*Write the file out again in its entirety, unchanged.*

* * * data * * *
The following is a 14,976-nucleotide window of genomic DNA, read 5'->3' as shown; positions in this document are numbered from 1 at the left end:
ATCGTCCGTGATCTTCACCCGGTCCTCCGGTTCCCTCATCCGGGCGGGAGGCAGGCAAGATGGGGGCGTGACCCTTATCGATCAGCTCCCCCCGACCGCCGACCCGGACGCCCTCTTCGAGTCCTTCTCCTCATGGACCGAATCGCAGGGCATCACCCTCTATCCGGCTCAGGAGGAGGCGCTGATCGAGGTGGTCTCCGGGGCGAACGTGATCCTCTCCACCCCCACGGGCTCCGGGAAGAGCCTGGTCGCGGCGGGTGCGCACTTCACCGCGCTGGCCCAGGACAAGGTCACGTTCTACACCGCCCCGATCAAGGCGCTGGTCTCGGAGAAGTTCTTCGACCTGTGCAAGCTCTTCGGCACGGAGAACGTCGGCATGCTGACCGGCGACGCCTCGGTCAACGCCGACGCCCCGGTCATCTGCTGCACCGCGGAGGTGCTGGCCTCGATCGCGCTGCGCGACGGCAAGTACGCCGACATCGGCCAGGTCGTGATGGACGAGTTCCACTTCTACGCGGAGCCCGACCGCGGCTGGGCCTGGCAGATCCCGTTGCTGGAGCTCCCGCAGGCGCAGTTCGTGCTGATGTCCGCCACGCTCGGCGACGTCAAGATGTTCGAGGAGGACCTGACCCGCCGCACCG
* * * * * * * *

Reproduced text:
The following is a 14,976-nucleotide window of genomic DNA, read 5'->3' as shown; positions in this document are numbered from 1 at the left end:
ATCGTCCGTGATCTTCACCCGGTCCTCCGGTTCCCTCATCCGGGCGGGAGGCAGGCAAGATGGGGGCGTGACCCTTATCGATCAGCTCCCCCCGACCGCCGACCCGGACGCCCTCTTCGAGTCCTTCTCCTCATGGACCGAATCGCAGGGCATCACCCTCTATCCGGCTCAGGAGGAGGCGCTGATCGAGGTGGTCTCCGGGGCGAACGTGATCCTCTCCACCCCCACGGGCTCCGGGAAGAGCCTGGTCGCGGCGGGTGCGCACTTCACCGCGCTGGCCCAGGACAAGGTCACGTTCTACACCGCCCCGATCAAGGCGCTGGTCTCGGAGAAGTTCTTCGACCTGTGCAAGCTCTTCGGCACGGAGAACGTCGGCATGCTGACCGGCGACGCCTCGGTCAACGCCGACGCCCCGGTCATCTGCTGCACCGCGGAGGTGCTGGCCTCGATCGCGCTGCGCGACGGCAAGTACGCCGACATCGGCCAGGTCGTGATGGACGAGTTCCACTTCTACGCGGAGCCCGACCGCGGCTGGGCCTGGCAGATCCCGTTGCTGGAGCTCCCGCAGGCGCAGTTCGTGCTGATGTCCGCCACGCTCGGCGACGTCAAGATGTTCGAGGAGGACCTGACCCGCCGCACCG